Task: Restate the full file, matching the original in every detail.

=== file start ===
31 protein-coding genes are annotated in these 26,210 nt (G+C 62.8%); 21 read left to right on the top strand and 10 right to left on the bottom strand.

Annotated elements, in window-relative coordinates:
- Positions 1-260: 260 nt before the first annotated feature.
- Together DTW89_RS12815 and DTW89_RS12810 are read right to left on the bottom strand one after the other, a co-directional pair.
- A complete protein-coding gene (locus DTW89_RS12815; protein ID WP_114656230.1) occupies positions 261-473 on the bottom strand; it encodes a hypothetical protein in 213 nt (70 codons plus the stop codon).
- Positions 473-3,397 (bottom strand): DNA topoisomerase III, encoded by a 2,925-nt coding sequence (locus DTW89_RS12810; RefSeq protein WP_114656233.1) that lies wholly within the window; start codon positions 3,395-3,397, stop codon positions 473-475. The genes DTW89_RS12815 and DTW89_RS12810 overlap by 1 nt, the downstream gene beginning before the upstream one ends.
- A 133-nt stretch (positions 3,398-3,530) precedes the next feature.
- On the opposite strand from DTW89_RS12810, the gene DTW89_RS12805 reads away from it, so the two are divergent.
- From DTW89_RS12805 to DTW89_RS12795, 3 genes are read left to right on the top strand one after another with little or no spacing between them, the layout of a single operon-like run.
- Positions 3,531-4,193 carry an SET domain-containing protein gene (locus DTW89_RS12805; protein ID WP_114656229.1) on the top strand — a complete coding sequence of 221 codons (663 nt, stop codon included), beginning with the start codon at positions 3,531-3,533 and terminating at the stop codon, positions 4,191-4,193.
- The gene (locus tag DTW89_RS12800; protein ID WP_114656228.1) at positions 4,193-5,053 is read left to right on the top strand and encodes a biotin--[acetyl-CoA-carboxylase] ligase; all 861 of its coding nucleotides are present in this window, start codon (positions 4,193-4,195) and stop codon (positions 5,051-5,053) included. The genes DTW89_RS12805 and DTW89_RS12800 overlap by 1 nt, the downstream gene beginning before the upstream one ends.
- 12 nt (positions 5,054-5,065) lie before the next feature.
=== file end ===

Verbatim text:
31 protein-coding genes are annotated in these 26,210 nt (G+C 62.8%); 21 read left to right on the top strand and 10 right to left on the bottom strand.

Annotated elements, in window-relative coordinates:
- Positions 1-260: 260 nt before the first annotated feature.
- Together DTW89_RS12815 and DTW89_RS12810 are read right to left on the bottom strand one after the other, a co-directional pair.
- A complete protein-coding gene (locus DTW89_RS12815; protein ID WP_114656230.1) occupies positions 261-473 on the bottom strand; it encodes a hypothetical protein in 213 nt (70 codons plus the stop codon).
- Positions 473-3,397 (bottom strand): DNA topoisomerase III, encoded by a 2,925-nt coding sequence (locus DTW89_RS12810; RefSeq protein WP_114656233.1) that lies wholly within the window; start codon positions 3,395-3,397, stop codon positions 473-475. The genes DTW89_RS12815 and DTW89_RS12810 overlap by 1 nt, the downstream gene beginning before the upstream one ends.
- A 133-nt stretch (positions 3,398-3,530) precedes the next feature.
- On the opposite strand from DTW89_RS12810, the gene DTW89_RS12805 reads away from it, so the two are divergent.
- From DTW89_RS12805 to DTW89_RS12795, 3 genes are read left to right on the top strand one after another with little or no spacing between them, the layout of a single operon-like run.
- Positions 3,531-4,193 carry an SET domain-containing protein gene (locus DTW89_RS12805; protein ID WP_114656229.1) on the top strand — a complete coding sequence of 221 codons (663 nt, stop codon included), beginning with the start codon at positions 3,531-3,533 and terminating at the stop codon, positions 4,191-4,193.
- The gene (locus tag DTW89_RS12800; protein ID WP_114656228.1) at positions 4,193-5,053 is read left to right on the top strand and encodes a biotin--[acetyl-CoA-carboxylase] ligase; all 861 of its coding nucleotides are present in this window, start codon (positions 4,193-4,195) and stop codon (positions 5,051-5,053) included. The genes DTW89_RS12805 and DTW89_RS12800 overlap by 1 nt, the downstream gene beginning before the upstream one ends.
- 12 nt (positions 5,054-5,065) lie before the next feature.